Fisherfolks and advocates under the Save Laguna Lake Movement (SLLM) called for the immediate removal of large and foreign owned fish pens in Laguna Lake.
“Malalaki at dayuhang negosyante lang na nagmamay-ari ng malalaking fish pen ang nakikinabang sa lawa (Only the large and foreign corporations who own large fish pens would benefit from the lake),” lamented SLLM Spokesperson Ronnie Molera.
The Laguna Lake Development Authority (LLDA) approved a board resolution on November 2016 ordering the removal of all large fish pens and the moratorium against installing new fish pen for one year.
In the LLDA resolution, all fish pen owners are ordered to voluntarily remove their structures until March 31, 2017, otherwise, the LLDA will forcibly remove the structures by April 1.
Molera said that when they talked to LLDA General Manager Jaime Medina when he visited Muntinlupa on February 8, he assured the fisherfolks the ‘baklad’ owned by small fisherfolks will not be included.
Small fisherfolks put up small structures called ‘baklad’ or fish corrals which serve as fish trap and keep fishes until they are fully grown.
In August 2016, DENR Secretary Gina Lopez announced that she will remove large fish pens in Laguna Lake to give way for a larger fishing ground to small fisherfolks. In addition, she plans to convert the lake into an eco-tourism area.
DENR Undersecretary Ipat Luna clarified in a dialogue with SLLM and Pambansang Lakas ng Kilusang Mamamalakaya ng Pilipinas (Pamalakaya) on February 13 that fish pen owners will be given ample time to harvest their fish. The structures will be demolished seven days after their harvest.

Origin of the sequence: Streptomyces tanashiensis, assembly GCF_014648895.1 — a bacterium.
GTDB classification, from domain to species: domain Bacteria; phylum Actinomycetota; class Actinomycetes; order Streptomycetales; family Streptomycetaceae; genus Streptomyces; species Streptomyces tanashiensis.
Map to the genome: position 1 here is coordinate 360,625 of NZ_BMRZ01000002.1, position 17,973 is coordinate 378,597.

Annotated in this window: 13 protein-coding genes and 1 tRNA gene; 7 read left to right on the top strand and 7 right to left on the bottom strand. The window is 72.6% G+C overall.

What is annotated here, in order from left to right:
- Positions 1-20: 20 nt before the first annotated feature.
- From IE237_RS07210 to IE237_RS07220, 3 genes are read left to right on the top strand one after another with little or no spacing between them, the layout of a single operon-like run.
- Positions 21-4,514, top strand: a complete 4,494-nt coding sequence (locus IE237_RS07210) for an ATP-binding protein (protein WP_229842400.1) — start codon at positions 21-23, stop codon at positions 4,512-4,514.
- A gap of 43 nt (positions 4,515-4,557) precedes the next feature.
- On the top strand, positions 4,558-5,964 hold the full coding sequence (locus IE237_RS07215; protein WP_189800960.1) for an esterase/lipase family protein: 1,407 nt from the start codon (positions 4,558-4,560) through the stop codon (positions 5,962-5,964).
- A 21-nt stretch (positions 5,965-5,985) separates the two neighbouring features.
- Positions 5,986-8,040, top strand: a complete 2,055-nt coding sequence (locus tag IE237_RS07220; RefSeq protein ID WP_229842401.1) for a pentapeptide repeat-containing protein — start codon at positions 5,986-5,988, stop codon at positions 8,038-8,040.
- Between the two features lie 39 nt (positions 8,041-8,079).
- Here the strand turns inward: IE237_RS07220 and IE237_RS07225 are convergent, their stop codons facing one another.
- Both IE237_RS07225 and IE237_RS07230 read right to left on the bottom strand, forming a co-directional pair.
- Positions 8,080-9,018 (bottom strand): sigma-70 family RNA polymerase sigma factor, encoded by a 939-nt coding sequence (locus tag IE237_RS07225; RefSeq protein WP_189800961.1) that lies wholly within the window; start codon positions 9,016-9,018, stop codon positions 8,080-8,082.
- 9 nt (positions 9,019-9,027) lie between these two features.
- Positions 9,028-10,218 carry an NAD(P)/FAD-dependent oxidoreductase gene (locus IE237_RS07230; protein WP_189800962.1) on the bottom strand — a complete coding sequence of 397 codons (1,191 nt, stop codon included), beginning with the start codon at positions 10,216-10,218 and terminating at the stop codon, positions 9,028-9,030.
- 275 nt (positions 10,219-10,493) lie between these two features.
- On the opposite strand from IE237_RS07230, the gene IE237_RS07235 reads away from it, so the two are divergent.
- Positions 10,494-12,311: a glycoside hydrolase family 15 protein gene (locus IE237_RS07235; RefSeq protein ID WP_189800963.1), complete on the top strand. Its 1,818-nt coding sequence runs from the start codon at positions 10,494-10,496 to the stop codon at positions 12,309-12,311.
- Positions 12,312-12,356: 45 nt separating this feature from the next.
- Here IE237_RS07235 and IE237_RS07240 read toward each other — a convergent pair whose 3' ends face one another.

Usec. Luna further clarified that the one-year moratorium will start as soon as the fish from the last fish pen has been harvested. She said that the removal of fish pens aim to give way to a larger fishing area for small fisherfolks. According to her, the moratorium will also allow LLDA, DENR and other concerned agencies to clean the lake and re-assess its real carrying capacity.
LLDA is an attached agency of the DENR where Secretary Lopez is the Chairperson of its Board of Directors.
According to Pamalakaya, a study they conducted with SLLM reveals that corporate-owned fish pens occupy 60% or around 54,000 hectares of the total of 90,000 hectares aggregated surface area of Laguna de Bay.
“The carrying capacity of Laguna de Bay for aquaculture is only 10% of its size, meaning it can only hold up to 9,000 hectares of aquaculture. But even the LLDA’s conservative data shows that total size of fish pens in the lake has exceeded to its carrying capacity,” said Pamalakaya in a statement.
Molera expressed that whatever project will be implemented in the Lake, the effects on the residents around the like and fisherfolks should always be considered.
SLLM estimated 23,000 fisherfolks dependent of Laguna Lake.
Molera expressed their support to DENR’s plan to remove large fish pens owned by local and foreign corporations as they have taken up most of the fishing grounds in Laguna Lake. However, he worries that small fisherfolks like him might get affected and lose their livelihood with the order to remove fish pens.